This article is more than 1 year old

Planning to fly? Pour out your shampoo, toss your scissors, rename terrorist Wi-fi!

FAA fails to see humor in 'Al-Quida' hotspot jokes

A US airline delayed a flight on Sunday evening after an unidentified person somewhere in or around Los Angeles International Airport picked a rather unfortunate name for a Wi-Fi hotspot.

American Airlines Flight 136 from Los Angeles to London was grounded for nearly a day after a passenger spotted a Wi-Fi network named "Al-Quida Free Terror Nettwork" (sic).

According to local news reports, the passenger alerted a flight attendant to the matter. The plane was then taken to a remote part of the airport and detained for what crew initially termed a "maintenance issue," with passengers kept onboard for several hours before eventually being returned to the gate.

The flight, which was originally scheduled to depart on Sunday at 7:50pm, was delayed until the following day while investigators looked into possible threats.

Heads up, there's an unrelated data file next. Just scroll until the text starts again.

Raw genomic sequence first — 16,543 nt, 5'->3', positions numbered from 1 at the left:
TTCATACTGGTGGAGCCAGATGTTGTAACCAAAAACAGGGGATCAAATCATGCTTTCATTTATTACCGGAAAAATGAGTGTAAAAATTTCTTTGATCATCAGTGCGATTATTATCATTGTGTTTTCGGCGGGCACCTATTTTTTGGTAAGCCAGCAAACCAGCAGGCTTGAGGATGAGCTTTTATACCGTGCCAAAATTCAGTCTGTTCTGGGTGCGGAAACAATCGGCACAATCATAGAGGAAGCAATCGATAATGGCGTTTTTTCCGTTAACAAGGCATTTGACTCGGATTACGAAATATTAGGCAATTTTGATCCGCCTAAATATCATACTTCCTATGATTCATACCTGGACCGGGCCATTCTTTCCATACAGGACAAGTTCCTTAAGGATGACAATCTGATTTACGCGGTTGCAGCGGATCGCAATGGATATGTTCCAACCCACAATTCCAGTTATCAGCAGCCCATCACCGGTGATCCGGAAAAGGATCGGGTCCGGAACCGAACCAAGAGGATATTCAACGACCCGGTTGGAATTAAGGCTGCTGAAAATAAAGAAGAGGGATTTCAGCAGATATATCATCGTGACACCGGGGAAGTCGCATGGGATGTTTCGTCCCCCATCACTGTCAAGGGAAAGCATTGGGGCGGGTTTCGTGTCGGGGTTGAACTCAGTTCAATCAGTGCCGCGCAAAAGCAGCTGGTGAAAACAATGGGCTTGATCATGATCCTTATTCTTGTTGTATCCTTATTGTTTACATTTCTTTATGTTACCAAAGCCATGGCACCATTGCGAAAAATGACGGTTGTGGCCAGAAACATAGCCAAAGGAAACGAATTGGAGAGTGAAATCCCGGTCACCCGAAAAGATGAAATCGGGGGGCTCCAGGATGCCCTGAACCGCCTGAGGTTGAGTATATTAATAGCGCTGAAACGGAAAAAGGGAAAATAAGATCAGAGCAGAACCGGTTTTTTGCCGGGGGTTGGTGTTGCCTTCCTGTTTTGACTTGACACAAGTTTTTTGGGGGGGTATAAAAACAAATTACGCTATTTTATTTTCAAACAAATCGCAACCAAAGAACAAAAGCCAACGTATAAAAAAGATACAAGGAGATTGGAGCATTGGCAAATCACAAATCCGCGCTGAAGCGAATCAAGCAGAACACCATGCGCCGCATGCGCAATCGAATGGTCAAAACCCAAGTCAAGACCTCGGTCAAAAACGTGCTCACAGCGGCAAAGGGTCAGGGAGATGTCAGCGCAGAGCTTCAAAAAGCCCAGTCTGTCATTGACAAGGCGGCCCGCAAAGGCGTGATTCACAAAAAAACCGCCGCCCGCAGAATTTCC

No danger to the plane was found, and investigators eventually cleared the flight to depart on Monday at around 1pm. No word was given on whether the dumbass joker who gave the unfortunate name to his or her hotspot was caught.

Among the passengers stranded in the incident was UK Government Communications Service head of digital communications Anthony Simon, who was understandably miffed by the ordeal.

As security analyst Graham Cluley noted, however, if someone was intending to disrupt air travel, they were rather effective in this case.

"One thing is clear. If a real terrorist wanted to disrupt an air flight they don’t have to go to the effort of sneaking in explosives or phoning in a bomb threat," Cluley wrote. "They can just create a Wi-Fi hotspot with a suspicious-looking name."

It goes without saying that airports are not the place for jokes about terrorism. Staff are cautioned to react strongly to each and every threat, and jokes – even those buried within Wi-Fi networks – get taken seriously by the Transportation Security Administration, airlines, and airport officials. ®

More about

More about

More about


Send us news

Other stories you might like